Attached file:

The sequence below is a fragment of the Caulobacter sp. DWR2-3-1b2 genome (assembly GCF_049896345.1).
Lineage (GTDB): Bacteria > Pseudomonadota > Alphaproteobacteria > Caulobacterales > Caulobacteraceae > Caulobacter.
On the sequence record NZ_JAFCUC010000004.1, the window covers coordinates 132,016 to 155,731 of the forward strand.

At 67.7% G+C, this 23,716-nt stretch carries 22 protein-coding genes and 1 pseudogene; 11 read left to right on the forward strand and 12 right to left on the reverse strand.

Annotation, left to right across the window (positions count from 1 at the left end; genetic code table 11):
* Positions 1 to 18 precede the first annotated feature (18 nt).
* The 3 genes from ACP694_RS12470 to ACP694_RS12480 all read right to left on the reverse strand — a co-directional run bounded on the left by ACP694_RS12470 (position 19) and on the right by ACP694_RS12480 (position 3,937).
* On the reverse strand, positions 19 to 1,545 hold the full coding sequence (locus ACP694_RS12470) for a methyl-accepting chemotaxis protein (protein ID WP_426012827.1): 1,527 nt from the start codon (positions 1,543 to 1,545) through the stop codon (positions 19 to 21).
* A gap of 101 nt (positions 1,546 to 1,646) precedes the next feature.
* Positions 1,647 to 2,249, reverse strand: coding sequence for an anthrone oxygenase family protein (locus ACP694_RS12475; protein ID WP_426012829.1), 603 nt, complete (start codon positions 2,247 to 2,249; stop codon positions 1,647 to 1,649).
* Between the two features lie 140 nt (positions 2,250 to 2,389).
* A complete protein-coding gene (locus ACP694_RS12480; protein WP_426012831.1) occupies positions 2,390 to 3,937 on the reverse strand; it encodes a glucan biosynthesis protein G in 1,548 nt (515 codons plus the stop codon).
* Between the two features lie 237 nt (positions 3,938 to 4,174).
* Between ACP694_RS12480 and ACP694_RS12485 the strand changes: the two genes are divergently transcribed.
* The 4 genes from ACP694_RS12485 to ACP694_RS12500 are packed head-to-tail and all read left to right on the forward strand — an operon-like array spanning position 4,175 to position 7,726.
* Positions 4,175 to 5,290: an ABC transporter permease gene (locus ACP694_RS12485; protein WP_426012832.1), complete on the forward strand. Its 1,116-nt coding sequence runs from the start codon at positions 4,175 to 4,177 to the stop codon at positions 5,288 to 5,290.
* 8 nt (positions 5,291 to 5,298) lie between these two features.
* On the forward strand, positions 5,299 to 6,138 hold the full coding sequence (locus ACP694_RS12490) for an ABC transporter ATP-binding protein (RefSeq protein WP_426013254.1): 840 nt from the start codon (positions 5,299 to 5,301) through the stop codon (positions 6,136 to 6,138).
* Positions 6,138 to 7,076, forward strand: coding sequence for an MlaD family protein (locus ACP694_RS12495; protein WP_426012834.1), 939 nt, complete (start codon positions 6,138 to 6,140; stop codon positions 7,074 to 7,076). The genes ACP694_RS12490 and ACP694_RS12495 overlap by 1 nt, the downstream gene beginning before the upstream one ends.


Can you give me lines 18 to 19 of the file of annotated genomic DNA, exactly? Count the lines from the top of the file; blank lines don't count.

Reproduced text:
* On the forward strand, positions 5,299 to 6,138 hold the full coding sequence (locus ACP694_RS12490) for an ABC transporter ATP-binding protein (RefSeq protein WP_426013254.1): 840 nt from the start codon (positions 5,299 to 5,301) through the stop codon (positions 6,136 to 6,138).
* Positions 6,138 to 7,076, forward strand: coding sequence for an MlaD family protein (locus ACP694_RS12495; protein WP_426012834.1), 939 nt, complete (start codon positions 6,138 to 6,140; stop codon positions 7,074 to 7,076). The genes ACP694_RS12490 and ACP694_RS12495 overlap by 1 nt, the downstream gene beginning before the upstream one ends.